Editorial: Extraordinary poll
The decision to proceed with local body elections in Christchurch and surrounding districts hit by the earthquake is undoubtedly the correct one.
Immediately after the tremor doubts had been raised about whether it would be practically possible to hold the elections as scheduled. Aside from the fact that it was not clear at first to what extent candidates would be able to resume normal electioneering, there were also questions about how postal ballots would reach those who have had to leave their homes and where the tallying of votes could take place once the ballots were returned.
Election officials are now satisfied that any of these difficulties that may arise – and there are sure to be others – can be dealt with and will not compromise the integrity of the vote. Officials will no doubt be particularly diligent to ensure that those voters who are not at their normal addresses because of the quake will not be disenfranchised.
Voting papers will go out as scheduled on Friday and polling will close on October 9. The process will be an essential part of the quake-hit area's return to something like normality.
In fact, the elections will not be normal. For one thing, local-body elections are usually a matter of indifference to a large proportion of the eligible electorate. Turnout, even with a postal ballot, is normally no better than about 40 per cent, a reflection in many cases of the ordinariness of much of the business undertaken by local councils. This year, however, given the large job of rebuilding to be done in Christchurch and elsewhere and the many decisions affecting the future shape of parts of the region to be made, there is a strong incentive for voters to take a greater interest in the outcome of the polling.
The candidates' electioneering for the election have inevitably been interrupted. The Mayor, Bob Parker, suspended his electioneering to work punishing 20-hour days co-ordinating the Christchurch City Council's response to the disaster. His performance in this task, surely the most challenging faced by any local-body leader in recent times, has drawn praise from all quarters. He would clearly be happy to be judged in the race for the Christchurch mayoralty on this performance. He has more than enough of this work to keep him occupied and justify his absence from the rest of the campaign. Indeed, there might be some who would criticise him if he did allow himself to be distracted from that work.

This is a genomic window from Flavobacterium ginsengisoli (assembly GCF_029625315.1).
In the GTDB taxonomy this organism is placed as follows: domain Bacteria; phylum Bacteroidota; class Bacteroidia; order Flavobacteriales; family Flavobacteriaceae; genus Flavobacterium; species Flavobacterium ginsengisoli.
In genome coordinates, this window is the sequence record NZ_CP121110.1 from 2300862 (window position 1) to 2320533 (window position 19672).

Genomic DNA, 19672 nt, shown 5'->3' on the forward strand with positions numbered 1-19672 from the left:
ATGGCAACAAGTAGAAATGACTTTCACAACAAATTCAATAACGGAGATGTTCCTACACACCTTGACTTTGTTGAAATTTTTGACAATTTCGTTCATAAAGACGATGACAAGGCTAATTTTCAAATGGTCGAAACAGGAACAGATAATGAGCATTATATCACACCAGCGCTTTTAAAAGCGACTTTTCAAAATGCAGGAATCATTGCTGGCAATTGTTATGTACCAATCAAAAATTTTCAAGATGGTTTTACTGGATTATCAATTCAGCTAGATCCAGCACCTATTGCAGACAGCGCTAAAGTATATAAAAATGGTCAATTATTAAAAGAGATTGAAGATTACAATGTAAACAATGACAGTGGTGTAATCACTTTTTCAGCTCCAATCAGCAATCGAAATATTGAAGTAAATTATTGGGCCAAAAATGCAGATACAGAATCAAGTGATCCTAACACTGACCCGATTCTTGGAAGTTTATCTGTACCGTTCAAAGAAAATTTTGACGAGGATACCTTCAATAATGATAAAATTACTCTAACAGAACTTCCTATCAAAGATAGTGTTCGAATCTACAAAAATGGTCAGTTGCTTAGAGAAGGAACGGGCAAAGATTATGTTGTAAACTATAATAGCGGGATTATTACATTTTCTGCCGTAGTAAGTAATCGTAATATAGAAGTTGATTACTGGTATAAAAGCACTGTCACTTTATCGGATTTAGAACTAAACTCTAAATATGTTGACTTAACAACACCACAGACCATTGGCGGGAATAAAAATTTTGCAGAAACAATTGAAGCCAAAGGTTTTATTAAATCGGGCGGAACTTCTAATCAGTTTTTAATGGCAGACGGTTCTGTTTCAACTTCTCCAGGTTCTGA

Parker's main rival, Jim Anderton, who until the earthquake had been the front-runner for the Christchurch mayoralty, is keen to resume electioneering. His principal aim will be to urge voters to judge Parker on the whole of his three years in office, not just the time since the earthquake.
Anderton has been weakened, though, by his insistence until now that he would not quit Parliament if he won the mayoralty. He asserted that he could handle both jobs "standing on his head". It was an assertion that did not go down well before the earthquake and has now been shown to be horribly overweening. Anderton belatedly recognised this with his announcement yesterday that he would in fact relinquish his parliamentary seat if he became mayor. But the concession was made slowly and reluctantly. He had dithered over it long enough for some voters at least to call into question his judgment and temperament for the job.